IE Patch Job
Microsoft will patch a hole in its widely used browser Internet Explorer amid fears that the weakness in the system allowed Chinese hackers access to human rights activist’s emails.
Microsoft will patch a hole in its widely used browser Internet Explorer amid fears that the weakness in the system allowed Chinese hackers access to human rights activist’s emails. "It usually issues patches every month but said the attention the problem had received made it move more quickly. It follows advice from the French and German governments telling people to use other browsers until the hole had been closed. Microsoft said the patch would be released at 1000 PST (1800 GMT). The MS08-078 patch, for all current versions of Windows will be available via the Microsoft Update site and will be fed out to those that have their machines set to update automatically. Malicious code exploiting the weakness is known to be circulating on the web, said security experts. If a web user were to visit a compromised site using a vulnerable browser, they could become infected with a ‘trojan horse’, allowing a hacker to take control of the computer and potentially steal sensitive information."
How a cataclysm worse than what killed the dinosaurs destroyed 90 percent of all life on Earth.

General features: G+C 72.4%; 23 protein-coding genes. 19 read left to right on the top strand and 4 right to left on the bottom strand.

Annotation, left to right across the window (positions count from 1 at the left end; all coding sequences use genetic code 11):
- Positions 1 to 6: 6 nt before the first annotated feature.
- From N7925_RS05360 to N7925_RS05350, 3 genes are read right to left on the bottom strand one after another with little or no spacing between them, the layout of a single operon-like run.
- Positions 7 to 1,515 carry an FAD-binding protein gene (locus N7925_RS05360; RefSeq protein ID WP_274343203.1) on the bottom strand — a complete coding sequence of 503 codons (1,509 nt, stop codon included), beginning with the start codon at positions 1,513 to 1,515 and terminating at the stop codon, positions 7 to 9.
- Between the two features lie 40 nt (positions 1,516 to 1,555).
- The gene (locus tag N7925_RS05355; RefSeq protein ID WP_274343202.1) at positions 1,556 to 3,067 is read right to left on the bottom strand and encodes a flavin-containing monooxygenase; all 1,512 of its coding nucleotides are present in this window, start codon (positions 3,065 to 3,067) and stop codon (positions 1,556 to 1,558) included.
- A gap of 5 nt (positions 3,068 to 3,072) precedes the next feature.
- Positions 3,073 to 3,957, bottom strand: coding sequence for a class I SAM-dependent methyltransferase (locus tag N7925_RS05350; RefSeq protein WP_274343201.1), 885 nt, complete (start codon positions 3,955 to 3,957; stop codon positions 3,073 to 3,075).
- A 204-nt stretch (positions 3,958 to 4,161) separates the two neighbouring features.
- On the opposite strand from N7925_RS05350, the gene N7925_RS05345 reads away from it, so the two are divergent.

While the demise of the dinosaurs gets more attention as far as mass extinctions go, an even more disastrous event called "the Great Dying” or the “End-Permian Extinction” happened on Earth prior to that. Now scientists discovered how this cataclysm, which took place about 250 million years ago, managed to kill off more than 90 percent of all life on the planet.
A new study discovers the “liking gap” — the difference between how we view others we’re meeting for the first time, and the way we think they’re seeing us.
We tend to be defensive socially. When we meet new people, we’re often concerned with how we’re coming off. Our anxiety causes us to be so concerned with the impression we’re creating that we fail to notice that the same is true of the other person as well. A new study led by Erica J. Boothby, published on September 5 in Psychological Science, reveals how people tend to like us more in first encounters than we’d ever suspect.
Using advanced laser technology, scientists at NASA will track global changes in ice with greater accuracy.
Leaving from Vandenberg Air Force base in California this coming Saturday, at 8:46 a.m. ET, the Ice, Cloud, and Land Elevation Satellite-2 — or, the "ICESat-2" — is perched atop a United Launch Alliance Delta II rocket, and when it assumes its orbit, it will study ice layers at Earth's poles, using its only payload, the Advance Topographic Laser Altimeter System (ATLAS).
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